# How to build math library

For those who are interested on how to build themselves their own math library here are a few ideas that I have been testing for CalcReg.

The exponential

The first functions needed is the exponential. It has to be as precise as possible with regards to the speed requested of the program.

It is possible to calculate apart from the program the functions and then go and search for the data in a big file. But this will need a big amount of memory at the end... but why not.

Other possibility is to find a reasonably fast way to calculate the function.

First possibility is the sum of the Taylor series: see http://en.wikipedia.org/wiki/Exponential_function

Of course you do not take the serie up to the infinite but you could get far enough to get reasonable precision. this solution is time consumming for the processor.

Another solution (back to the memory) is to put in memory the exp(1/128)*exp(1/128)*...*exp(1/128) to build the different exp(x=n*128). You therefore need only the exact value of exp(1/128) to start with. You'll understand that if you considere that exp(2x)=exp(x)*exp(x).

The last solution that I present here is to decompose a float number into a UInt32 (an int on 32 bits, could be 64 as well).

float x; //the number to get the exponential

UInt32 a;

Now you will remarque one thing: the binary number is in the base 2, that is to say:

a = b_32 * 2^(32)+b_16 * 2^(16) +...+ b_1 * 2 + b_0. Where b_32 to b_0 get values 1 or 0 only.

So get this:

exp(a) = exp(b_32 * 2^(32)+b_16 * 2^(16) +...+ b_1 * 2 + b_0) = exp(b_32 * 2^(32))*exp(b_16 * 2^(16))*...*exp( b_1 * 2) * exp(b_0)

We then get the exponential result as a product of the exp(b_i * 2^ i)= exp(2^i) or 1 (if b_i is nul)

put a_i =exp(2^i) or 1 (if b_i is nul) then the result is exp(a)=a_32*a_16*..*a_2*a_1*a_0

If you want to get the exponential of a number x from 1/128 to 128 with a precision of 1/128 on x then just multiply a by 0x100 (hexa) at start: a=(int)(x * 0x100); that'll do.

In this method, you just need a set of exact values: exp(1/128),exp(1/64), exp(1/32),... exp(0), exp(1), exp(2),...exp(64),exp(128)

And in the End, to get data in between the discret values, say between x1=1/128 and x2=2*1/128, you need to interpolate with a Lagrange polynomial for example with 3 successive values P(x1), P(x2) and P(x3=3*1/128). see the link http://en.wikipedia.org/wiki/Lagrange_interpolation.

The Neperien logarithm

The ln(x) function can be obtained from the Taylor series (very long calculation for good precision), or from a zero finding algorithm of the function f(t)=exp(t)-x. you get ln(x)=t when f(t)=0; The speed of the calculation depends on the zero finding algorithm and the speed of response of the exponential.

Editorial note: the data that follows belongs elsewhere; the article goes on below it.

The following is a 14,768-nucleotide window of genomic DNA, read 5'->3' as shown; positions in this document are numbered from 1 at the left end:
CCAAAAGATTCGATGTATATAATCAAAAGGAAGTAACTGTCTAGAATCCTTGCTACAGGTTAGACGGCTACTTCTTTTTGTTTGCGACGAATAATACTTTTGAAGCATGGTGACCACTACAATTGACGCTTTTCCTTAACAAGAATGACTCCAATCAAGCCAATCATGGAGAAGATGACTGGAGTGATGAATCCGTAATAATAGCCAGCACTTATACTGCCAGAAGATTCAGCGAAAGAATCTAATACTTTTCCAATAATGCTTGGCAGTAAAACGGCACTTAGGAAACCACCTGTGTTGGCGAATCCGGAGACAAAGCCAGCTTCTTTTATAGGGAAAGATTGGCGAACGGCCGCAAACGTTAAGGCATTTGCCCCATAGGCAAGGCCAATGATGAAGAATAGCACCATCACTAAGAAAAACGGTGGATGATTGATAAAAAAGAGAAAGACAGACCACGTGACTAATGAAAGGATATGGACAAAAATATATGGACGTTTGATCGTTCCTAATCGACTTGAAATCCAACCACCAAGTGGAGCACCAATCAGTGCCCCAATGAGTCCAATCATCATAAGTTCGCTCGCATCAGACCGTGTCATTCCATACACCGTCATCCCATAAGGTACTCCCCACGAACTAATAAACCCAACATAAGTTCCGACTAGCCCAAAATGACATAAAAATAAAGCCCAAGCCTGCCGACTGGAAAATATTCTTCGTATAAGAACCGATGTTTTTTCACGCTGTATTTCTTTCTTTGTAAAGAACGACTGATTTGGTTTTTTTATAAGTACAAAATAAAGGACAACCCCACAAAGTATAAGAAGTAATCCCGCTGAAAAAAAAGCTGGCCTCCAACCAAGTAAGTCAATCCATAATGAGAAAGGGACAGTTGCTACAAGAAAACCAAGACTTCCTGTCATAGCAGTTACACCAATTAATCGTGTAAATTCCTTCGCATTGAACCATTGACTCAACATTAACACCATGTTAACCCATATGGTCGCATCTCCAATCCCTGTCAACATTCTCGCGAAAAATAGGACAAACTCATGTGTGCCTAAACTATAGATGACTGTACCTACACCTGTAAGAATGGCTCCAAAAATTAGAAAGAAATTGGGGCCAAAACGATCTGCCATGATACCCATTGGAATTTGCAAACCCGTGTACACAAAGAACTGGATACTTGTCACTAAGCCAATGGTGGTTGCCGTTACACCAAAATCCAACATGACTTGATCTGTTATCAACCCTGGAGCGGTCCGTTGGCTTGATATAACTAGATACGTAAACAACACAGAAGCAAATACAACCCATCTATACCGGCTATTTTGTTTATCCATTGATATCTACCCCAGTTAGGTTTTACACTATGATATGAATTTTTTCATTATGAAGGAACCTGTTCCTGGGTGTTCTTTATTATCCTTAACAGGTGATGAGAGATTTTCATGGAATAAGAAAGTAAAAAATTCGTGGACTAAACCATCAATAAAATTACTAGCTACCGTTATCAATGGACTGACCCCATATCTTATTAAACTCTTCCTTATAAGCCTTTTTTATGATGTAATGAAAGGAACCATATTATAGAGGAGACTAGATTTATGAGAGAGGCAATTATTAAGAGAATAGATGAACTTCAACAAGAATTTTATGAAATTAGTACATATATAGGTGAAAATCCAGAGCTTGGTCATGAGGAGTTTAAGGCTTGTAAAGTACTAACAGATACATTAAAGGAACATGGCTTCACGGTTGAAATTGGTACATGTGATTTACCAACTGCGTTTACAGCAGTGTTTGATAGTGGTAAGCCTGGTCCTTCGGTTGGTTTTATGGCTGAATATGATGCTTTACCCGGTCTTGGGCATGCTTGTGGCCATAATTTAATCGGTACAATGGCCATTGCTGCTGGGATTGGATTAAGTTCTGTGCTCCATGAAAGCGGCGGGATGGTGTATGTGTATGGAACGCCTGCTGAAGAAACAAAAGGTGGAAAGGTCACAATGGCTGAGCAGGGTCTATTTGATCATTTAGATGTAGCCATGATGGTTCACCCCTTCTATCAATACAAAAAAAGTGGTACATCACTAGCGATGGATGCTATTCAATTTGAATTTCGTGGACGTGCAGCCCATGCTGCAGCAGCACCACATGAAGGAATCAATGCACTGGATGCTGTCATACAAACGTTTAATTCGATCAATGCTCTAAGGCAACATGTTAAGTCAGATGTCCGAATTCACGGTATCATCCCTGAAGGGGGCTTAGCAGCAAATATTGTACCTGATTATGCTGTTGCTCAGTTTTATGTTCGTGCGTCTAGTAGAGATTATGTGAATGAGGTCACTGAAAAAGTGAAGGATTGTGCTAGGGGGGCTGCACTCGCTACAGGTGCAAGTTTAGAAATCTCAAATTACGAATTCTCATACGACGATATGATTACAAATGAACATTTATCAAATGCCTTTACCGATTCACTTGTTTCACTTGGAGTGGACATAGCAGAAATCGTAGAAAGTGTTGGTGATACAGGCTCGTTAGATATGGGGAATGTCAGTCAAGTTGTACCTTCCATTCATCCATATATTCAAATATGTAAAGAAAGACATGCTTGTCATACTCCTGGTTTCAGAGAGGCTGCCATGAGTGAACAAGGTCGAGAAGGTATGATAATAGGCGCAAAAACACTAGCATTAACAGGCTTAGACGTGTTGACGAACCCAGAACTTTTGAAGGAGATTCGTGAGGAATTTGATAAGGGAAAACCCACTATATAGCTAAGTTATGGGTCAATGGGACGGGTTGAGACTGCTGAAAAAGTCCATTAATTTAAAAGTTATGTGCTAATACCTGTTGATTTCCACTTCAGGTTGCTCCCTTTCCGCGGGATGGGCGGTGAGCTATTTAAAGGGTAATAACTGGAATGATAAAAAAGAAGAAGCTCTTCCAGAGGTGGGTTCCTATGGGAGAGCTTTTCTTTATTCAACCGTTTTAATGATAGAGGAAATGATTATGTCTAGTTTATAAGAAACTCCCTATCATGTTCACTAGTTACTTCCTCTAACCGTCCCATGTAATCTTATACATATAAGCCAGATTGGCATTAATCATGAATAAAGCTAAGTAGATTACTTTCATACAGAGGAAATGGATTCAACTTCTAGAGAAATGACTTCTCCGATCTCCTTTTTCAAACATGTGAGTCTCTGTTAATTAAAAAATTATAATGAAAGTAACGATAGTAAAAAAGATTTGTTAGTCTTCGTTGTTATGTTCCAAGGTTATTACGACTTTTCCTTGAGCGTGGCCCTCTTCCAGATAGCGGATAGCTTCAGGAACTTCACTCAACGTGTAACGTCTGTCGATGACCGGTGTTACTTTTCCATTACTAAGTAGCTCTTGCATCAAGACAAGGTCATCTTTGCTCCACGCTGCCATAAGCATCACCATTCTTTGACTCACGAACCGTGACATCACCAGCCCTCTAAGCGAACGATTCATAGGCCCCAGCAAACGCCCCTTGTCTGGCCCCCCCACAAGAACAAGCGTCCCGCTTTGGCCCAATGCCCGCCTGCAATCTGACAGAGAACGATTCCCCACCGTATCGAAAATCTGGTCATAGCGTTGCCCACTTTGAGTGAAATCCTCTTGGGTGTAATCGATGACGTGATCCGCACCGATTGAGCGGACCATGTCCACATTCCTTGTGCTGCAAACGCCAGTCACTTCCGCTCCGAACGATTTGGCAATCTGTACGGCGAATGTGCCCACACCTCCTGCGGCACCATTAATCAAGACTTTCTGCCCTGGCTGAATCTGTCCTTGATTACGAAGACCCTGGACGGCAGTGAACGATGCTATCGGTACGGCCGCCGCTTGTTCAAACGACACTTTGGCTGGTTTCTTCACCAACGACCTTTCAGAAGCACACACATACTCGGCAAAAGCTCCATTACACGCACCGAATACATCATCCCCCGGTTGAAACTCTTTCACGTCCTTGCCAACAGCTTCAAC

The square root

The square root can be calculated with the Taylor series (as long as ln(x) almost), or by using the job you've made above with sqrt(x)=exp(0.5*ln(x)), ... or with another zero finding algorithm with f(t)= t*t-x, where the solution t=sqrt(x);

The power function

The Power function can be obtained with a basic x^2=x*x ,...x^n=x*..*x (n times) if n is a relative entire Z (divide for n<0), or through x^n=exp( n*ln(x) )... you understand the importance to have a very precise exponential and a good and fast x->ln(x) function.

Sine and Cosine functions can be obtained with the same method as the exponential one. That is to say we use a set of cos(1/2048), cos (1/1024), ... cos(1), cos (2), cos(4). We stop at cos (4) because for values between 0 and 2pi it is enough. We could call that method the 2-Base method. Because it uses the binary system.

Any number x can be decomposed into a n-set of 2^n. It is the binary system. With a(n) coefficients with 0 or 1 binary values. We therefore use the maths identities cos (a+b)= cosa.cosb - sina.sinb, and sin(a+b)=sinacosb + sinb cosa.

With an algorithm we can calculate cos(an.2^n +...+a0) and sin(an.2^n +...+a0). It is this method that is used in Calcreg. It gives fast and exact result.

First cos1=cos( a0 + 2.a1) and sin1=sin (a0 + 2.a1), then cos2=cos1.cos(2^2.a2)-sin1.sin(2^2.a2), sin2=sin1.cos(2^2.a2)+sin(2^2.a2).cos1, same method for cos3, sin3 and... etc... until you've done the whole sum of the x 2-based development. You then get cosn=cos(x) and sinn=sin(x).

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